[Search] [txt|pdf|bibtex] [Tracker] [WG] [Email] [Diff1] [Diff2] [Nits]

Versions: 00 01 02 03 04 rfc2729                                        
INTERNET DRAFT                                       P Bagnall
Large-scale Multicast Applications Working Group     R Briscoe
Expiration: 21 May 1998                              A Poppitt
                                                     20 Nov 1998

                 Taxonomy of Communication Requirements
                 for Large-scale Multicast Applications


Status of this Memo
This document is an Internet-Draft. Internet-Drafts are working
documents of the Internet Engineering Task Force (IETF), its
areas, and its working groups. Note that other groups may also
distribute working documents as Internet-Drafts.
Internet-Drafts are draft documents valid for a maximum of six
months and may be updated, replaced, or obsoleted by other
documents at any time. It is inappropriate to use Internet-
Drafts as reference material or to cite them other than as ``work
in progress.''
To view the entire list of current Internet-Drafts, please check
the "1id-abstracts.txt" listing contained in the Internet-Drafts
Shadow Directories on ftp.is.co.za (Africa), ftp.nordu.net
(Northern Europe), ftp.nis.garr.it (Southern Europe), munnari.oz.au
(Pacific Rim), ftp.ietf.org (US East Coast), or ftp.isi.edu
(US West Coast).

NB: an html version of this draft may be found at

The intention of this draft is to define a classification system
for the communication requirements of any large-scale multicast
application (LSMA). It is very unlikely one protocol can achieve
a compromise between the diverse requirements of all the parties
involved in any LSMA. It is therefore necessary to understand the
worst-case scenarios in order to minimise the range of protocols
needed. Dynamic protocol adaptation is likely to be necessary
which will require logic to map particular combinations of
requirements to particular mechanisms. Standardising the way that
applications define their requirements is a necessary step
towards this. Classification is a first step towards

This taxonomy consists of a large number of parameters that are
considered useful for description of communication requirements
of LSMAs. To describe a particular application, each parameter
would be assigned a value. Typical ranges of values are given
wherever possible. Failing this, the type of any possible values
is given. The parameters are collected into ten or so higher
level categories, but this is purely for convenience.
The parameters are pitched at a level considered meaningful to
application programmers. However, they describe communications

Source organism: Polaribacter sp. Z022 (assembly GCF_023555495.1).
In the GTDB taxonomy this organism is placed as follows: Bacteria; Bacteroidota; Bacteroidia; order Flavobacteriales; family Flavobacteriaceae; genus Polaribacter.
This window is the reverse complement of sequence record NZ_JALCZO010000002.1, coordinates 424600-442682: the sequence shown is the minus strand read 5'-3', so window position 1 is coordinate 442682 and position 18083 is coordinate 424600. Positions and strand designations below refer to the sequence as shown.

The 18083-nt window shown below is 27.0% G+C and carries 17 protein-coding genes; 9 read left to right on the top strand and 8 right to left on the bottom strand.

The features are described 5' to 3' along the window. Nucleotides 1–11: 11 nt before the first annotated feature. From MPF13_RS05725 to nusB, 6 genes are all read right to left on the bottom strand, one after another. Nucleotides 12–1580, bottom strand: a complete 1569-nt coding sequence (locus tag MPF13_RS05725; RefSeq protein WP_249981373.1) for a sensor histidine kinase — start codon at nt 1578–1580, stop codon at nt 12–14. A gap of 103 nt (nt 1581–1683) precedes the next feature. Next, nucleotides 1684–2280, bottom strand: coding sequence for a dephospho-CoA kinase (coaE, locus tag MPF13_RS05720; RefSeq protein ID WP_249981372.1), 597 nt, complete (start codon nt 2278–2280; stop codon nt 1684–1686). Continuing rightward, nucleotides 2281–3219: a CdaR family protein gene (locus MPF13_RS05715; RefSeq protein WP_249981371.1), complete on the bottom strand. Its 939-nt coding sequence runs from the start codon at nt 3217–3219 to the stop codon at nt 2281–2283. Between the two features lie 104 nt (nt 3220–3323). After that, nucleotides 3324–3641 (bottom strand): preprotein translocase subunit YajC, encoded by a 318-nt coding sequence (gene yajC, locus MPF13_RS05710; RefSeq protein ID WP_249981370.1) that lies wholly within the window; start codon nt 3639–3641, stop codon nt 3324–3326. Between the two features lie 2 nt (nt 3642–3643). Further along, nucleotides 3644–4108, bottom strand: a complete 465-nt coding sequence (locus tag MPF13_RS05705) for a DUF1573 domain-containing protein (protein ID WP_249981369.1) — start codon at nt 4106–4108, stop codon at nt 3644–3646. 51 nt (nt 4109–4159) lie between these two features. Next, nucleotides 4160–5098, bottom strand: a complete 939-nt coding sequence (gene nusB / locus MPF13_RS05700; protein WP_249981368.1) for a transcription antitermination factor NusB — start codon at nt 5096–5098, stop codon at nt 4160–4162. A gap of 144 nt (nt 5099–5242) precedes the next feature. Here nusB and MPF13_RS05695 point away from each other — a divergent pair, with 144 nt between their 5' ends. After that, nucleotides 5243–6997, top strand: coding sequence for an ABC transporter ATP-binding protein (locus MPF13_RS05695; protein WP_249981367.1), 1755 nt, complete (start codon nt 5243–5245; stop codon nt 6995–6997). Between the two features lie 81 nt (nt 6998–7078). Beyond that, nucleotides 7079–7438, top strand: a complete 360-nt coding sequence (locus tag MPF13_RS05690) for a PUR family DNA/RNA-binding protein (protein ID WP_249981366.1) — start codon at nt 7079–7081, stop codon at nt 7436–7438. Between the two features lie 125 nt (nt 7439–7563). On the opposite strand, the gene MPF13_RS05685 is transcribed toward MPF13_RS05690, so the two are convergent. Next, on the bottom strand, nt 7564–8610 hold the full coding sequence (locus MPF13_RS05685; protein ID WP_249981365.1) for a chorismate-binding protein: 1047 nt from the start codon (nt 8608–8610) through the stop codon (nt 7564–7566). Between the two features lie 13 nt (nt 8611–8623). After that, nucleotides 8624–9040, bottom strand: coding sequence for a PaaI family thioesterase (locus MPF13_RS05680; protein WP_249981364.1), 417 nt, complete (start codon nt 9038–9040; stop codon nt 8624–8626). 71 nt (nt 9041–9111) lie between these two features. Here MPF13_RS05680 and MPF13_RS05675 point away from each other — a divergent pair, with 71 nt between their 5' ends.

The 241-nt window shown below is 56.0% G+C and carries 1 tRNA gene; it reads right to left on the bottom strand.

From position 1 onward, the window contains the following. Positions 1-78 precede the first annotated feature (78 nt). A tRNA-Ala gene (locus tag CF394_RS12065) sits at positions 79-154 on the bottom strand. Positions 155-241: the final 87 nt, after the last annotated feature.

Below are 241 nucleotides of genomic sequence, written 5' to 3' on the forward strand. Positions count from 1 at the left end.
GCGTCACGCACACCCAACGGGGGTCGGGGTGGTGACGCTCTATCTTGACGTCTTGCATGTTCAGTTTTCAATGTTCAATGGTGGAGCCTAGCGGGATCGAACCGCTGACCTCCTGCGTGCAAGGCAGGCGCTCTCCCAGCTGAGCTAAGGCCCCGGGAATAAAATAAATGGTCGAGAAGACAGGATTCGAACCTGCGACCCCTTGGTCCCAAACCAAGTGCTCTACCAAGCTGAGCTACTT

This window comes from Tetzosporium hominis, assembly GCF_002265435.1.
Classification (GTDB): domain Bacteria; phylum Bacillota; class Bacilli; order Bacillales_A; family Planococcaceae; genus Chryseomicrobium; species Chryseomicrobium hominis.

not applications - the terms "3D virtual world", or "shared TV"
might imply communications requirements, but they don't
accurately describe them. Assumptions about the likely mechanism
to achieve each requirement are avoided where possible. The
exception to this is that receiver initiated join to multicast
address groups [refmcast] on an open access Internet is assumed.
While the parameters describe communications, it will be noticed
that few requirements concerning routing etc. are apparent. This
is because applications have few direct requirements on these
second order aspects of communications. Requirements in these
areas will have to be inferred from application requirements
(e.g. latency).

The taxonomy is likely to be useful in a number of ways:
1.   most simply, it can be used as a checklist to create a
     requirements statement for a particular LSMA. Example
     applications will be classified [bagnall98] using the taxonomy in
     order to exercise (and improve) it
2.   because strictest requirement have been defined for many
     parameters, it will be possible to identify worst case scenarios
      for the design of protocols
3.   because the scope of each parameter has been defined (per
     session, per receiver etc.), it will be possible to highlight
     where heterogeneity is going to be most marked
4.   a step towards standardisation of the way LSMAs define their
     communications requirements. This could lead to standard APIs
     between applications and protocol adaptation middleware
5.   identification of limitations in current Internet technology
     for LSMAs to be added to the LSMA limitations draft [limitations]
6.   identification of gaps in Internet Engineering Task Force
     (IETF) working group coverage
This approach is intended to complement that used where
application scenarios for Distributed Interactive Simulation
(DIS) are proposed [scenarios] in order to generate network
design metrics (values of communications parameters). Instead of
creating the communications parameters from the applications, we
try to imagine applications that might be enabled by stretching
communications parameters.
The above introduction assumes all the items under the "Further
Work" section (near the end) have been completed. As they
haven't, the reader is advised to read that section next!

2. Definitions

2.1. Definition of Sessions
The following terms have no agreed definition, so they will be
defined for this document.
  a happening or gathering consisting of flows of information
  related by a common description that persists for a non-
  trivial time (more than a few seconds) such that the
  participants (be they humans or applications) are involved and
  interested at intermediate times may be defined recursively as
  a super-set of other sessions
Secure session
  a session with restricted access
A session or secure session may be a sub and/or super set of a
multicast group. A session can simultaneously be both a sub and a
super-set of a multicast group by spanning a number of groups
while time-sharing each group with other sessions.

2.2. Definitions of Roles
Defining all possible roles is not possible. The roles in a
communication are application dependant.

3. Taxonomy

3.1 Summary of Communications Parameters
Before the communications parameters are defined, typed and given
worst-case values, they are simply listed for convenience. Also
for convenience they are collected under classification headings.

3.1.1 Reliability
     Packet loss
       Tolerated loss
       Semantic loss
     Component reliability
       Setup fail-over time
       Mean time between failures